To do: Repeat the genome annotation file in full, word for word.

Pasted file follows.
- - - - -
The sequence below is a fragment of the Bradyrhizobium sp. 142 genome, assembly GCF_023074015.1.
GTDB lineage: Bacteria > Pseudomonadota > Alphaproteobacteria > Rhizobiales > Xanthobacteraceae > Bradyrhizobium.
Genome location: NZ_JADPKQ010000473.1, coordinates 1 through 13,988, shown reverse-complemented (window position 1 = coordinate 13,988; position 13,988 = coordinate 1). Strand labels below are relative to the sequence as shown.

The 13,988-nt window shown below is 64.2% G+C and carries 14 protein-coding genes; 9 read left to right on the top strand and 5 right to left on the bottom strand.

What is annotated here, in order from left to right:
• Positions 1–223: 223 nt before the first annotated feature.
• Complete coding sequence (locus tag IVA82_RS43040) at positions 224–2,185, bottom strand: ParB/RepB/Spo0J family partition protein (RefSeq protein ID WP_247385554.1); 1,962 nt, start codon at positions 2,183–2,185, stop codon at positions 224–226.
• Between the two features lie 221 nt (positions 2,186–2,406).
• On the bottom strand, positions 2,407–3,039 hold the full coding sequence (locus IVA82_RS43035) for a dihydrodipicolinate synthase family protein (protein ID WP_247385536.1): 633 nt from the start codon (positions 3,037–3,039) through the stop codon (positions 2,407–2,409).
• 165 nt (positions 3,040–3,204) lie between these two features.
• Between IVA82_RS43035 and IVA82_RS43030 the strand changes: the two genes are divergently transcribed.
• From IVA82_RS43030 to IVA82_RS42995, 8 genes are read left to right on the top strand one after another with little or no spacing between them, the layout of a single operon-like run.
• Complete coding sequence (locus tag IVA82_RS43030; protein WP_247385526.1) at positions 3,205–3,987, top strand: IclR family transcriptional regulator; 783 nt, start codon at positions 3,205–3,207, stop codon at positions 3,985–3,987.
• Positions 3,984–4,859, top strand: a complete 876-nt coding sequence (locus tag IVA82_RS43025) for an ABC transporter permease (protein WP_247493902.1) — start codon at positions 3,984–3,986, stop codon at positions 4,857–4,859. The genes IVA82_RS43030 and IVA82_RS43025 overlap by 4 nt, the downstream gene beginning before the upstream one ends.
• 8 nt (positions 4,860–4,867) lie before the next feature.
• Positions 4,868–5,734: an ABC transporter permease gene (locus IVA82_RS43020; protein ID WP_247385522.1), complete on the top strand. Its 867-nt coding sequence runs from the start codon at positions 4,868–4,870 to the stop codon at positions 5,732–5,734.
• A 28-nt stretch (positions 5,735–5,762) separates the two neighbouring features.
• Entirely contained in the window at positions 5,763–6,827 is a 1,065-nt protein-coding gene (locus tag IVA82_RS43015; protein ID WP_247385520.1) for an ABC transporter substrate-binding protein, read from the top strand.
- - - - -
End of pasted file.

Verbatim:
The sequence below is a fragment of the Bradyrhizobium sp. 142 genome, assembly GCF_023074015.1.
GTDB lineage: Bacteria > Pseudomonadota > Alphaproteobacteria > Rhizobiales > Xanthobacteraceae > Bradyrhizobium.
Genome location: NZ_JADPKQ010000473.1, coordinates 1 through 13,988, shown reverse-complemented (window position 1 = coordinate 13,988; position 13,988 = coordinate 1). Strand labels below are relative to the sequence as shown.

The 13,988-nt window shown below is 64.2% G+C and carries 14 protein-coding genes; 9 read left to right on the top strand and 5 right to left on the bottom strand.

What is annotated here, in order from left to right:
• Positions 1–223: 223 nt before the first annotated feature.
• Complete coding sequence (locus tag IVA82_RS43040) at positions 224–2,185, bottom strand: ParB/RepB/Spo0J family partition protein (RefSeq protein ID WP_247385554.1); 1,962 nt, start codon at positions 2,183–2,185, stop codon at positions 224–226.
• Between the two features lie 221 nt (positions 2,186–2,406).
• On the bottom strand, positions 2,407–3,039 hold the full coding sequence (locus IVA82_RS43035) for a dihydrodipicolinate synthase family protein (protein ID WP_247385536.1): 633 nt from the start codon (positions 3,037–3,039) through the stop codon (positions 2,407–2,409).
• 165 nt (positions 3,040–3,204) lie between these two features.
• Between IVA82_RS43035 and IVA82_RS43030 the strand changes: the two genes are divergently transcribed.
• From IVA82_RS43030 to IVA82_RS42995, 8 genes are read left to right on the top strand one after another with little or no spacing between them, the layout of a single operon-like run.
• Complete coding sequence (locus tag IVA82_RS43030; protein WP_247385526.1) at positions 3,205–3,987, top strand: IclR family transcriptional regulator; 783 nt, start codon at positions 3,205–3,207, stop codon at positions 3,985–3,987.
• Positions 3,984–4,859, top strand: a complete 876-nt coding sequence (locus tag IVA82_RS43025) for an ABC transporter permease (protein WP_247493902.1) — start codon at positions 3,984–3,986, stop codon at positions 4,857–4,859. The genes IVA82_RS43030 and IVA82_RS43025 overlap by 4 nt, the downstream gene beginning before the upstream one ends.
• 8 nt (positions 4,860–4,867) lie before the next feature.
• Positions 4,868–5,734: an ABC transporter permease gene (locus IVA82_RS43020; protein ID WP_247385522.1), complete on the top strand. Its 867-nt coding sequence runs from the start codon at positions 4,868–4,870 to the stop codon at positions 5,732–5,734.
• A 28-nt stretch (positions 5,735–5,762) separates the two neighbouring features.
• Entirely contained in the window at positions 5,763–6,827 is a 1,065-nt protein-coding gene (locus tag IVA82_RS43015; protein ID WP_247385520.1) for an ABC transporter substrate-binding protein, read from the top strand.